Whether one is married, cohabiting, or dating someone steadily, problems invariably arise. Often, but hardly always, they can be quickly resolved. I’ve provided online counseling for the last eight years to individuals and couples with troubled relationships and can pinpoint a major factor which fuels unnecessary conflict, and a recommendation if one or both parties seek professional help.

A common feature of much discord among couples is what cognitive therapists call mind-reading— the assumption that someone’s state of mind can readily be inferred from their words or actions. This method is notoriously unreliable because behavior and communication (especially texts) are often misunderstood. 

Quite a few clients have, for example, been distraught to discover their partner has been downloading pornography. That person’s unhappiness in the relationship and/or with their sex life is presumed. Yet, these are the least likely explanations. 

Curiosity is probably the primary motivation: porn sites account for a third of all downloads worldwide. Boredom with self-generated sexual fantasies (a nearly universal human activity) is a close second. Even if the pornographic themes are disturbing one can’t assume a serious desire to enact them any more than with comparable non-sexual fantasies (e.g., killing one’s boss).

Even when one discovers a partner flirting, or even sexting, long distance with someone on social media, it might be more reflective of a desire for ego gratification than disenchantment with their relationship or a presumed prelude to an affair.

Established partners are expected to find each other appealing. Compliments. however sincere, may not be as psychologically rewarding as ones made by some strangers. Women often get attention from males who stare at them or try to initiate conversations in public places. This is generally viewed as annoying, and even harassment, but it also delivers an implicit message that can be ego-enhancing. Men, who are not celebrities, rarely get that sort of approbation in public. They are more inclined to utilize active methods to achieve the same end. Flirting per se does not indicate a desire to go beyond that.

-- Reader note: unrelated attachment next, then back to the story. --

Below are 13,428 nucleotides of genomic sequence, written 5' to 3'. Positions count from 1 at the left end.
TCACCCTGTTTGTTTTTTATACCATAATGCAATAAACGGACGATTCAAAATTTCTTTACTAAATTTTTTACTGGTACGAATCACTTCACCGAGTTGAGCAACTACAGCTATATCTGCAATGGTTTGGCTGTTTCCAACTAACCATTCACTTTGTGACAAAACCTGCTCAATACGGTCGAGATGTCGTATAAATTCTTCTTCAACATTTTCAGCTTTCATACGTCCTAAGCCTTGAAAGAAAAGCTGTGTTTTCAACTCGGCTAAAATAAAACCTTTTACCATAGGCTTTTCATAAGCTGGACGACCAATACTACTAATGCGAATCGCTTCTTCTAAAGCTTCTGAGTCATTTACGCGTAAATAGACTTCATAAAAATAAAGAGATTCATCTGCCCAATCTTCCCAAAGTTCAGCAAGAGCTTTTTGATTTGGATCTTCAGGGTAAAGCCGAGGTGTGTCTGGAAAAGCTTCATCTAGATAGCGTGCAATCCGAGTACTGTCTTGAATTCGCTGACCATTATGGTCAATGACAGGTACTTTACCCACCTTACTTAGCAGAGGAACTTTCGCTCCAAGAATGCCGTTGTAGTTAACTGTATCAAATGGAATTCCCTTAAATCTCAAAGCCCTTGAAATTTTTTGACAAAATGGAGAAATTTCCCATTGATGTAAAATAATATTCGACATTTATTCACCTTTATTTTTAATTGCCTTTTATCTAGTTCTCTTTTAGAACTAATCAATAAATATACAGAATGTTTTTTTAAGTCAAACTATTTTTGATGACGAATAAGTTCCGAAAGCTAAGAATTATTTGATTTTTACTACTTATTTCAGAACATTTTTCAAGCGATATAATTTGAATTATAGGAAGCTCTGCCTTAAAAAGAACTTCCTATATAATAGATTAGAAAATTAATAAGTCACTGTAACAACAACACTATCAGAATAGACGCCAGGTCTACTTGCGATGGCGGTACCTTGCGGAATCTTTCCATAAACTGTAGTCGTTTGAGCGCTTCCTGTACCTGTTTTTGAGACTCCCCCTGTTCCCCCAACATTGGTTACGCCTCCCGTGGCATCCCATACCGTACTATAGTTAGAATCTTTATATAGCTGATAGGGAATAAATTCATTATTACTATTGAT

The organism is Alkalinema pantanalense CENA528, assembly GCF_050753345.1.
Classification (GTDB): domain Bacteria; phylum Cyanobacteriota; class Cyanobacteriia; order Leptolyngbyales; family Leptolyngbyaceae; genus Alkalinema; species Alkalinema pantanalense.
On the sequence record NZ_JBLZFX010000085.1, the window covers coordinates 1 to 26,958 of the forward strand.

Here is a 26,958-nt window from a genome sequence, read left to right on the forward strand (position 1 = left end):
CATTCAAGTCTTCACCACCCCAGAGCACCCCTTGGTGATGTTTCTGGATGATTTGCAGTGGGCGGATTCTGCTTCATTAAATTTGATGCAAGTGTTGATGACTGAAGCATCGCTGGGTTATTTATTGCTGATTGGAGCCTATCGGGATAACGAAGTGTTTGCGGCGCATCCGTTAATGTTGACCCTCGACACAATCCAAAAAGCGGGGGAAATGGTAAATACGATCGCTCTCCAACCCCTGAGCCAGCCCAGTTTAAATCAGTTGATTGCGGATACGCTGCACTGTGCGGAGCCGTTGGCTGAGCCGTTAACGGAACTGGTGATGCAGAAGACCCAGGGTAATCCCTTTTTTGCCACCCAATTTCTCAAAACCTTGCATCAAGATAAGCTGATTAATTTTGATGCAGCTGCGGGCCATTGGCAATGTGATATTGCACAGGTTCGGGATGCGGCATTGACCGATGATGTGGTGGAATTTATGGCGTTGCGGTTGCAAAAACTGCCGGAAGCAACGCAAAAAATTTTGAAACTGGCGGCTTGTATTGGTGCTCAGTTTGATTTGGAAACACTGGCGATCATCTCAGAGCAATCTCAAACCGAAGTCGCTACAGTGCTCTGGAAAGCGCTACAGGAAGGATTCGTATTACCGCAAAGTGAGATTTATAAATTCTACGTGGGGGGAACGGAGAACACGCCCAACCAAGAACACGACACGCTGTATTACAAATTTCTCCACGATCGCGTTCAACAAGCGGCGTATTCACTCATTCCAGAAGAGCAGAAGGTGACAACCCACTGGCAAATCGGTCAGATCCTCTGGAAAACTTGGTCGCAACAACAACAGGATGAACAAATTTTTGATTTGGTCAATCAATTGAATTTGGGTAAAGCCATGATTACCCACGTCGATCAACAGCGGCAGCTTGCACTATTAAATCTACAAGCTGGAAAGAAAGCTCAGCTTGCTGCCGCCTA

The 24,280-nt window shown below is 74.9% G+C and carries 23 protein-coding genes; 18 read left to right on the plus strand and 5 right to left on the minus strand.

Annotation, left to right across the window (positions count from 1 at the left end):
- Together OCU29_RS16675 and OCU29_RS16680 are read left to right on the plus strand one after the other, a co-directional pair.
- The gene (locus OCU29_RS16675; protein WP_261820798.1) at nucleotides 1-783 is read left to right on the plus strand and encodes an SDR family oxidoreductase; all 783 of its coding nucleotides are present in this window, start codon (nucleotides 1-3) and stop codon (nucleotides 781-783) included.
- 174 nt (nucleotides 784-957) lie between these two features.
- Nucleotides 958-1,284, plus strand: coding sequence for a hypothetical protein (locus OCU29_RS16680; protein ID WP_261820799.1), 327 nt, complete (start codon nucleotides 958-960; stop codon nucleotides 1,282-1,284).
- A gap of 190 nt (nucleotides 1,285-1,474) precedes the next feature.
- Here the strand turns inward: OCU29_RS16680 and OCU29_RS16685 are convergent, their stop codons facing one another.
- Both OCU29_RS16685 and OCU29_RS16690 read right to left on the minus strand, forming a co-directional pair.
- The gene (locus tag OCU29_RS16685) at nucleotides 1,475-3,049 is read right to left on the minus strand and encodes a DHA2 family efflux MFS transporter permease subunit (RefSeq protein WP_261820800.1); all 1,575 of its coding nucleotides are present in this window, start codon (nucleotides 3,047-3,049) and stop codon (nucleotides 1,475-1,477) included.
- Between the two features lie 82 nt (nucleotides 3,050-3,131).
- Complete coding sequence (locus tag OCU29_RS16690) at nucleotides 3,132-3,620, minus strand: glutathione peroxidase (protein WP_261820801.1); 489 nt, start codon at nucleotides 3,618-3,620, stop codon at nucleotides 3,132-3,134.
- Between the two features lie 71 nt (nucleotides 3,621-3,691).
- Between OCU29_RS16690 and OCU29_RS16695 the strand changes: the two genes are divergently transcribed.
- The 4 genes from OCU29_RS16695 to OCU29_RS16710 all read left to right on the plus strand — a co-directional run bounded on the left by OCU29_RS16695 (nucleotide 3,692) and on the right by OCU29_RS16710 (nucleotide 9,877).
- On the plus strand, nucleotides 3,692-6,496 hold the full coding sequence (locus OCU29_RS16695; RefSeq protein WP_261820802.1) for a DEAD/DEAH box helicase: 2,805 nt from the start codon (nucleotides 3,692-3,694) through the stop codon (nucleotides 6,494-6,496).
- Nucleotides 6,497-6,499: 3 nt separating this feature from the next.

When one’s interpretation of a partner’s behavior is extremely upsetting, the emotional reaction produced is often perceived as sufficient evidence for its validity. People believe they wouldn’t be so upset if there were no basis for it. On the contrary, they may be engaging in emotional reasoning, just like hypochondriacs who believe obsessive worry about having a severe medical problem proves they have one.

So, if mind-reading and emotional reasoning often misinterpret reality, what is a better approach when one discovers something unexpected and disturbing about one’s partner? The best option is considering a variety of explanations and the relative strength of the evidence for each. Alternately, one can ask the partner what the behavior signifies, but with finesse to avoid putting them on the defensive. Regarding pornography, one might casually mention having read the statistics on how prevalent consumption is; even expressing one’s own curiosity. If this observation is not clearly seen to be directed at the partner’s use, a revealing response might be forthcoming.

If someone discovers a partner is texting or sexting a stranger whose zip code is not remote, there is undoubtedly a more significant potential for an actual liaison. The behavior might well be just for ego-gratification or expressing a side of their personality missing in normal life—a shy person role-playing their opposite— or it could be more, even if one’s relationship appears to be happy.

Confrontation, however, is less likely to bring about clarity or resolution. Even if contact ceases under pressure or threats, fantasies can remain, and relapse is a distinct possibility. If mind-reading skills are rare, the ability to convincingly lie about clandestine behavior is not. Thus, in cases involving liaisons with others, and with other situations where observation or mind-reading is accurate (e.g., substance abuse, anger management, growing apart, sexual problems), professional counseling might help.

Unfortunately, people with relationship problems who receive individual, or even couple counseling, often get less than ideal assistance. In the former situation, the most common, the counselor will only know about the partner as depicted by their client. Such information is invariably limited because clients typically lack some relevant facts and may also fail to provide information about themselves central to comprehending their partner’s behavior. In traditional couple counseling, one or both parties might be reluctant, for many reasons, to be entirely forthcoming in front of the other.

Counselors rarely suggest speaking to each partner separately—even once with both parties’ confidentiality assured—whether providing individual or couples counseling. Worries about being thought “disloyal” to their client(s) supersede concerns about missing critical information. This convention induces help-givers to engage in mind-reading and emotional reasoning too. It is therefore up to clients to insist a counselor agree to break with tradition—or find one who will.